“I’ve learned a good bit about the things that they’re offering the athletes there and how coaches have kind of responded to all these new things, because it’s kind of a crazy world,” Wilkerson-New said. “Obviously, this is something really important to me, so I think it’s a great story. Because, at the end of the day, people want to read about games or whatever, but they want to read about the kids more. And, obviously, I come at this subject from a personal level, because I’ve been public about dealing with anxiety over the years.”
He has nothing but praise for his former N&R colleagues but plenty of disdain for newspaper executives. He’ll miss his co-workers but not the industry.
“They’re buying up these papers basically so they can swing their real estate into big money while they completely bleed the newspaper dry of the resources that we need to do our job, and it’s terribly unfair,” he said. “To see the traffic numbers that you see and to be given goals. To be told these things about, hey, we gotta hit these certain numbers. And then you know what, what’s there to show once you hit those numbers and you blow them away? Nothing. That really sucks because I think newspapers are hugely important to this country moving forward.”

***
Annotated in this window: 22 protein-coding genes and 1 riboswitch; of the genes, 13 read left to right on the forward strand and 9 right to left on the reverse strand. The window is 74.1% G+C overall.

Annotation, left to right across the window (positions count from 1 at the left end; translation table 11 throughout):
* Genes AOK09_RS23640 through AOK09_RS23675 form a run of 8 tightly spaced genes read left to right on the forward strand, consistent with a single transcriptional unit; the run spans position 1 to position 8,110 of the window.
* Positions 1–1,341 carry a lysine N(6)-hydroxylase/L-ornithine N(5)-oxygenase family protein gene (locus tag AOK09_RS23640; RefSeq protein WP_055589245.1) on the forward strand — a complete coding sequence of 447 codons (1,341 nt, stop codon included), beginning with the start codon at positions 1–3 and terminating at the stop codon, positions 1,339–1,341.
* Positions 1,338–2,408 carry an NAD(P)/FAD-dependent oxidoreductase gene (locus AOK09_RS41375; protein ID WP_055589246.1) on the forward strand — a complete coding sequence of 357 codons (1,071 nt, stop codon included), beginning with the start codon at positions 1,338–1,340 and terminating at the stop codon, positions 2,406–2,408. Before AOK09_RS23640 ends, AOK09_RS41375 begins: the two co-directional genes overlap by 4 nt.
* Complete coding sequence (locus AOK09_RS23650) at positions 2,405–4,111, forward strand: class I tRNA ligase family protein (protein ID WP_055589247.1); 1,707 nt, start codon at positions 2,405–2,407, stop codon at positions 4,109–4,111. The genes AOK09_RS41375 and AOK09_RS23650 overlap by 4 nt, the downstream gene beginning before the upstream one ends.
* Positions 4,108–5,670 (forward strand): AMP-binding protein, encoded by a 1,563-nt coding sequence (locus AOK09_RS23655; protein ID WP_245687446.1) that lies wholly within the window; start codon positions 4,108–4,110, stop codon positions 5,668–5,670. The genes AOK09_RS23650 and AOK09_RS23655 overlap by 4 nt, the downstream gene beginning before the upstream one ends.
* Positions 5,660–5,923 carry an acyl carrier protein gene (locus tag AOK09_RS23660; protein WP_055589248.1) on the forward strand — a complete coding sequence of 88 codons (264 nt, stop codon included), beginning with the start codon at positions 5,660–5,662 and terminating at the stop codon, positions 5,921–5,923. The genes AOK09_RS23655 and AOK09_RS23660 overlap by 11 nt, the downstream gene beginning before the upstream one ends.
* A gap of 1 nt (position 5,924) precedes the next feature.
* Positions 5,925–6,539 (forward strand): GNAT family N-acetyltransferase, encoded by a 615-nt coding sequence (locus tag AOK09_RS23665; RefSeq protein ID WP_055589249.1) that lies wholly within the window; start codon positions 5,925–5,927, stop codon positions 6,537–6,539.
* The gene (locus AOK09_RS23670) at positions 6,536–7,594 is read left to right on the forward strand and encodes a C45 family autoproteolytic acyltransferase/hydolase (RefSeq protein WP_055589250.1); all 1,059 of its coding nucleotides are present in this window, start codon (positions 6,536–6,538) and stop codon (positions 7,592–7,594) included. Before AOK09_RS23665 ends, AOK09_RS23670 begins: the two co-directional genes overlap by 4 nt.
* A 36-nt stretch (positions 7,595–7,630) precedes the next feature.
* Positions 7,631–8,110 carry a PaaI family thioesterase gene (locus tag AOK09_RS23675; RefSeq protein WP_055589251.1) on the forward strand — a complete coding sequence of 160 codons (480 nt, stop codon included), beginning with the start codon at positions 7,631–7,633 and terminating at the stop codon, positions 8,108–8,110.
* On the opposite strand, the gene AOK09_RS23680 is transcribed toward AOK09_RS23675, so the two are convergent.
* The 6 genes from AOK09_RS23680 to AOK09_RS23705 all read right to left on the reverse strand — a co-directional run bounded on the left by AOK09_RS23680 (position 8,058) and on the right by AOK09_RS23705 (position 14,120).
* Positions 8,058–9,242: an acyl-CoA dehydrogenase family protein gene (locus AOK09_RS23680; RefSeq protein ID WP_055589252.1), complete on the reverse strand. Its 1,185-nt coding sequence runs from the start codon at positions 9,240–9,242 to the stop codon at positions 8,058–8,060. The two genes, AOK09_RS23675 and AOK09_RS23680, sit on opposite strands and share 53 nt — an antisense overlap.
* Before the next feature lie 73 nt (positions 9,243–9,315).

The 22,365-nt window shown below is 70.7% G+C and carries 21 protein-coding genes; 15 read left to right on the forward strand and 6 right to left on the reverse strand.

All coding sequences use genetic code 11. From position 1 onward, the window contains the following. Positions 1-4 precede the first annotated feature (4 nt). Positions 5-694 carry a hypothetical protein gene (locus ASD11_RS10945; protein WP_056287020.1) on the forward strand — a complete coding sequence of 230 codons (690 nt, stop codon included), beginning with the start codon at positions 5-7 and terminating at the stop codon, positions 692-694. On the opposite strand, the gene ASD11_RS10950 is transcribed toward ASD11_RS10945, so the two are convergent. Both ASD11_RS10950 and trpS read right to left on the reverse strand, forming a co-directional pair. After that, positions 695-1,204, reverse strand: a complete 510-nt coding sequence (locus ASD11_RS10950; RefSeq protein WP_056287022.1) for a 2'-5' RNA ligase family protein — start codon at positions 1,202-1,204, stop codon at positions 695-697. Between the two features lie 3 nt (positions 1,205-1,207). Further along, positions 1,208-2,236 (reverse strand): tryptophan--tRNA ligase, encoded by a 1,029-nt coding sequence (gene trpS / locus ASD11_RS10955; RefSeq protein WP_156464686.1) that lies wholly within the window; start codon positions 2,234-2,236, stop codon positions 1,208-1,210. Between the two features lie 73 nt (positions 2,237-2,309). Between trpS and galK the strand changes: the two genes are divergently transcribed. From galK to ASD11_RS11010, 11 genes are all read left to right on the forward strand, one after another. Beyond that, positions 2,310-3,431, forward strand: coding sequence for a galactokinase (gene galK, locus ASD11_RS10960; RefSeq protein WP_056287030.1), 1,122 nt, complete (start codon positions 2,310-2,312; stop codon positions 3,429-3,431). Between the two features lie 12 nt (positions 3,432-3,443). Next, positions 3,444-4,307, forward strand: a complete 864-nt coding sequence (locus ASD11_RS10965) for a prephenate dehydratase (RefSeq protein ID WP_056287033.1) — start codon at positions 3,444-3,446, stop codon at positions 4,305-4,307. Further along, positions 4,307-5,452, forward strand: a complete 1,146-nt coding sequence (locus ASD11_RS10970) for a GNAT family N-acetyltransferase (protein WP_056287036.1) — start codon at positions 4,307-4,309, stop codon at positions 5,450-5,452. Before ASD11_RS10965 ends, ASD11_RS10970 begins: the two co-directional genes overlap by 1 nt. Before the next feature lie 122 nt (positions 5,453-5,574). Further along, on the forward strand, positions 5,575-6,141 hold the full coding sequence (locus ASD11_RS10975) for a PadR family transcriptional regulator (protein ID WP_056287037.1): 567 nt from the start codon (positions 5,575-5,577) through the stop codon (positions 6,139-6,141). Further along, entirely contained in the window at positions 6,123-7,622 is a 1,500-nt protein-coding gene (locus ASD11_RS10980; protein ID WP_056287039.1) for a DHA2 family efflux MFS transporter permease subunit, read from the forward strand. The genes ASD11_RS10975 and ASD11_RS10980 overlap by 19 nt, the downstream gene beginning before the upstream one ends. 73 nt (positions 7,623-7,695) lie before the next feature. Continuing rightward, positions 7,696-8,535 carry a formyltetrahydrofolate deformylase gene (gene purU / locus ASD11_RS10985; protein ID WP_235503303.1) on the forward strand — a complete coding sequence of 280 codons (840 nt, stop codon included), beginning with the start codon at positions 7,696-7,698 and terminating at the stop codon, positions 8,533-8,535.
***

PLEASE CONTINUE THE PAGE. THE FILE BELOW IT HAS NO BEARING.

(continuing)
He wrote in his farewell column that he hopes readers continue to support local journalism. He got a taste of the impact news reporters can have when he joined coverage after a tornado hit the Greensboro area in April 2018.
“It was a dream to cover all those things that I did, but it was an honor to work with the people that I worked with when we covered the aftermath of the Greensboro tornado,” he said. “They live in that community and we’re part of this community and nobody talked about fake news and all that crap those days when we posted something like 107 stories on the tornado after the next week.”
One regret he has from his time at the News & Record is that he never got the chance to cover the Final Four. The newspaper didn’t have the money budgeted to send him when UNC won the national title in 2017. He got the OK and was all set to cover the Final Four the last two seasons, only to have Duke come one win short of advancing each time.
“I’m pretty sure I will get a shot here soon,” he said.